art, decor

Shaped by These Two Hands

Amor Coetzee, Amy Keevy

There is a clean, almost serendipitous sense to the ceramics produced by Cape Town photographer, illustrator and sculptor Amor Coetzee. Take the line of tableware under her Dayfeels label: it's not hard to imagine finding the set washed up on a beach after a storm, amid the wrack and wrangle of shells and silver driftwood. It is as if the ocean in its perpetual lunge for the shore had discovered a collection of great white stones and chose to scour them into crockery. This feeling is not without merit: 'My inspiration stems from a deep appreciation for the landscape,' Amor explains. 'The ocean and the properties of water have had the most significant influence on my current works. The hues, ripples and reflections, the immense power and the calm – the ocean is my muse. Other than that I draw inspiration from subtleties, silent gestures and body language, daily human interactions, music, poetry, books, films, conversations with friends, light and dreams.' The set of cups she made on commission for famed Cape Town chocolatier Honest Chocolate seem, in their own way, as much plucked from the tectonic whims of nature. Filled, one of these cups radiates a warmth and weight evocative of a tiny benevolent volcano, afroth with hot chocolate.

Delicious #honestchocolate #honestchocolatecups #clay #dayfeels #handmade #ceramics A photo posted by @dayfeels on
Amor, who in 2008 completed her bachelor of technology in photography, entered this tactile world through a doorway traced by her first love: drawing. 'I have been drawing since I can remember,' says Amor, who grew up in the small town of Gonubie just outside of East London, and who now calls Cape Town home. 'When I was a child, it was the only thing that helped me to sleep. I would sit for hours creating stories about people I knew and characters I had invented.' As is all too often the case, bit by bit the vagaries of life pulled her from her passion: 'I lost touch with that side of me. This is what sparked my desire to create Dayfeels. It was something that I started about a year ago outside of my nine-to-five to get me back into drawing more seriously again.' She dug her fingers into ceramics and sculpting almost incidentally, 'as something fun to do after work’. It didn’t take long for the spell of this particular calling to enchant her, though. ‘I completely fell in love with the craft of sculpting, moulding and glazing clay and the satisfaction of seeing it transform into something special once it came out of the kiln.' And whence does her particular brand of beauty spring? 'I am very drawn to a clean and muted aesthetic and work through a process of elimination, starting out with a lot of detail and removing bit by bit until only the very essence remains.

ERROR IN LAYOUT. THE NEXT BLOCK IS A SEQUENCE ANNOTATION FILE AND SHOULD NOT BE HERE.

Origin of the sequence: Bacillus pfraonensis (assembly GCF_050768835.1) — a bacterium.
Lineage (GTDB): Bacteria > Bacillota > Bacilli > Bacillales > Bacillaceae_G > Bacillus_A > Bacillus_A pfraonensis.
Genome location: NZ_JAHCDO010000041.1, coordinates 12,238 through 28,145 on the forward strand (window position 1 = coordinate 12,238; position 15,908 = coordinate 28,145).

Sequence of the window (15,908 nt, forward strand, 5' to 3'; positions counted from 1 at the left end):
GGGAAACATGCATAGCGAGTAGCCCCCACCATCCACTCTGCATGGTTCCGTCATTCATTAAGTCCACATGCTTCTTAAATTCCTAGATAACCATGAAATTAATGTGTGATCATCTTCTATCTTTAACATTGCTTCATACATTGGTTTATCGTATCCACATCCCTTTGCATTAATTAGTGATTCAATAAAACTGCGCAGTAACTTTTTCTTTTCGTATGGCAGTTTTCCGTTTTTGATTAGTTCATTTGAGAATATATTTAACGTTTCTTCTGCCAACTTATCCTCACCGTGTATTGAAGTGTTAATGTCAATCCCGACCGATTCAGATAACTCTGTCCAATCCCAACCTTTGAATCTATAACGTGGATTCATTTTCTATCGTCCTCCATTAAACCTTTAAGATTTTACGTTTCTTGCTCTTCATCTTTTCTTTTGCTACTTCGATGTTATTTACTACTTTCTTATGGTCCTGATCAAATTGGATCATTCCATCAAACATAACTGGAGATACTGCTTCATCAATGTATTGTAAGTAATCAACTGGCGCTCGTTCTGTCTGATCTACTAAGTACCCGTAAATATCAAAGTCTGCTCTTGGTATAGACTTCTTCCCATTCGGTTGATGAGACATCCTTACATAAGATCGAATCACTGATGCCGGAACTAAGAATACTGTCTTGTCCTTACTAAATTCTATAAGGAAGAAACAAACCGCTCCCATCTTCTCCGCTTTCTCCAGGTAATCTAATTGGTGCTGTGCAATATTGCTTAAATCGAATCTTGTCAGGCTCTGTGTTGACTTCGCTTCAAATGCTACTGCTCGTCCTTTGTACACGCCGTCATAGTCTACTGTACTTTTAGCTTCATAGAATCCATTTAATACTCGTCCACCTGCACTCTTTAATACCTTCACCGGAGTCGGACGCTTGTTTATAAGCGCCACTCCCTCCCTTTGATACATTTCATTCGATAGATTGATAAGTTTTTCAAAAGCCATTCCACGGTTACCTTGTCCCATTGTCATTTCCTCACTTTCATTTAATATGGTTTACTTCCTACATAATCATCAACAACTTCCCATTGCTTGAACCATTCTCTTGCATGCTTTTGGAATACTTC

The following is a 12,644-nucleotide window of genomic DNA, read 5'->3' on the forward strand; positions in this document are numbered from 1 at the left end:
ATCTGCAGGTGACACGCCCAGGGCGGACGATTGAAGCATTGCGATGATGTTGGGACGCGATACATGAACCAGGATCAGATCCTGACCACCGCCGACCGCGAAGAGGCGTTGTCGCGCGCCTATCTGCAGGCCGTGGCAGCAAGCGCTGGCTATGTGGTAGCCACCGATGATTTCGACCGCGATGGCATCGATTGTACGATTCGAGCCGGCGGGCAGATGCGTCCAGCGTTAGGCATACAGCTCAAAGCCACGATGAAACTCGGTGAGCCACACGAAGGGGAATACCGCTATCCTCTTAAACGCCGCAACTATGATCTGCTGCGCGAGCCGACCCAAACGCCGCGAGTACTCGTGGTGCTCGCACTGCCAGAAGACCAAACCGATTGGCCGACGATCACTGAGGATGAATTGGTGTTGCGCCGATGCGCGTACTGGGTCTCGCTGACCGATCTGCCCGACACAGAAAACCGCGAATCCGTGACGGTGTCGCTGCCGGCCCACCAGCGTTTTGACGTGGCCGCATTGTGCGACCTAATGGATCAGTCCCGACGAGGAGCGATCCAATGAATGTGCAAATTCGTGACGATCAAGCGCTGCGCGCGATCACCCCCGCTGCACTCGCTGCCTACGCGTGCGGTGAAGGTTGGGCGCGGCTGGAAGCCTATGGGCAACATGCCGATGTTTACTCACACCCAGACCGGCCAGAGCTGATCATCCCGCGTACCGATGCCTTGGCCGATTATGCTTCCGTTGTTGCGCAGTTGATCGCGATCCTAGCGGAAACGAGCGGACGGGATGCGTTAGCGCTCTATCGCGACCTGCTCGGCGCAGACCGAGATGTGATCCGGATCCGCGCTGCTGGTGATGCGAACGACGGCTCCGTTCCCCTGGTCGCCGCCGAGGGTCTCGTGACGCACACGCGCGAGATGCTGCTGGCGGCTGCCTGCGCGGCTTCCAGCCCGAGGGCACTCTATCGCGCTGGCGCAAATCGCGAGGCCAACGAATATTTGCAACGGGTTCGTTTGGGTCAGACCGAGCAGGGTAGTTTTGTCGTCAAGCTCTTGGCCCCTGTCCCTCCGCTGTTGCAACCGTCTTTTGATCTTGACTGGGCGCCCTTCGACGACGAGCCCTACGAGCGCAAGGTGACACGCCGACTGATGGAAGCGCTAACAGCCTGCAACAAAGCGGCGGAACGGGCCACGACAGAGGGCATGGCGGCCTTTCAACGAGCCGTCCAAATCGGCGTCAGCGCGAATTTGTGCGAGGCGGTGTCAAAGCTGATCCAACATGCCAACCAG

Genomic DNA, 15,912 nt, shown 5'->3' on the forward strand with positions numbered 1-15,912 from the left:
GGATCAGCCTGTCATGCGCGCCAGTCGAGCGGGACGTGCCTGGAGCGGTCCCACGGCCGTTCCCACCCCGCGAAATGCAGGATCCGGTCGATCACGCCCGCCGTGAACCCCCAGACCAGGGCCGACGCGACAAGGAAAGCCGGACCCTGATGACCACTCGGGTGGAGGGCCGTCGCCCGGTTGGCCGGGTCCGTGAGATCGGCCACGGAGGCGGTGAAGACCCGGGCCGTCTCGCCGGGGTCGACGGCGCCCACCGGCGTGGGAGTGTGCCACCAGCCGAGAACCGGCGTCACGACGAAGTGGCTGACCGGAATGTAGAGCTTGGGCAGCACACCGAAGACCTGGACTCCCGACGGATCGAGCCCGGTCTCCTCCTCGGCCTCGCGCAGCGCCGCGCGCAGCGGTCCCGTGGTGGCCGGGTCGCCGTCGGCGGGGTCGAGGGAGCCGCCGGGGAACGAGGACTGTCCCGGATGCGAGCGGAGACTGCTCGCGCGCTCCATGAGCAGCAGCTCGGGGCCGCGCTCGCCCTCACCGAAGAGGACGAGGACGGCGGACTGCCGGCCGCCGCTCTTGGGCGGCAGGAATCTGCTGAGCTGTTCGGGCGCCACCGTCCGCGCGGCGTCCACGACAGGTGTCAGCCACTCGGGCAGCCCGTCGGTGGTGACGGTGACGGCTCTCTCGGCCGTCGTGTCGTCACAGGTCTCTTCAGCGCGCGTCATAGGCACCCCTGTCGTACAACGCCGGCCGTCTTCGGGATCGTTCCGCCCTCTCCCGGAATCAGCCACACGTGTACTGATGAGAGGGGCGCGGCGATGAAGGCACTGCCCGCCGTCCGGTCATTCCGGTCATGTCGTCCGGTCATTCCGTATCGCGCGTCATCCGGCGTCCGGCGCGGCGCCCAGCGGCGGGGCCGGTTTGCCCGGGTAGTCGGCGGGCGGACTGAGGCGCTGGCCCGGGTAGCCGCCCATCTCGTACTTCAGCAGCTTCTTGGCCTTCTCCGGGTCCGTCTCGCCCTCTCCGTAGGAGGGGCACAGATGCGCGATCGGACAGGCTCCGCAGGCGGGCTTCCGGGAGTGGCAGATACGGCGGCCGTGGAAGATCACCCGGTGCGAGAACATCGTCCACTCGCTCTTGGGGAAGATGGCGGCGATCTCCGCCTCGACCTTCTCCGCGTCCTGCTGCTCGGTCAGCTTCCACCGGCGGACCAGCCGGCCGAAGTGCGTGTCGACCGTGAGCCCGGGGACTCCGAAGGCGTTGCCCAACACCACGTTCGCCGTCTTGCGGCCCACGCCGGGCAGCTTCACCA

'I try to communicate a sense of calm in my work. Like a whisper. As an extension of my illustrations, the ceramic side of Dayfeels lets me experiment more with texture, contrast, abstract shapes and patterns to create hand-made, one of a kind pieces.' Asked what we can expect to see from her next, the woman with poems for fingers seems marginally reticent: 'Currently, I'm working on designs for a range of stoneware using interesting and textured clays that will launch at the end of the year.' We'll just have to wait and see, then. Dayfeels,,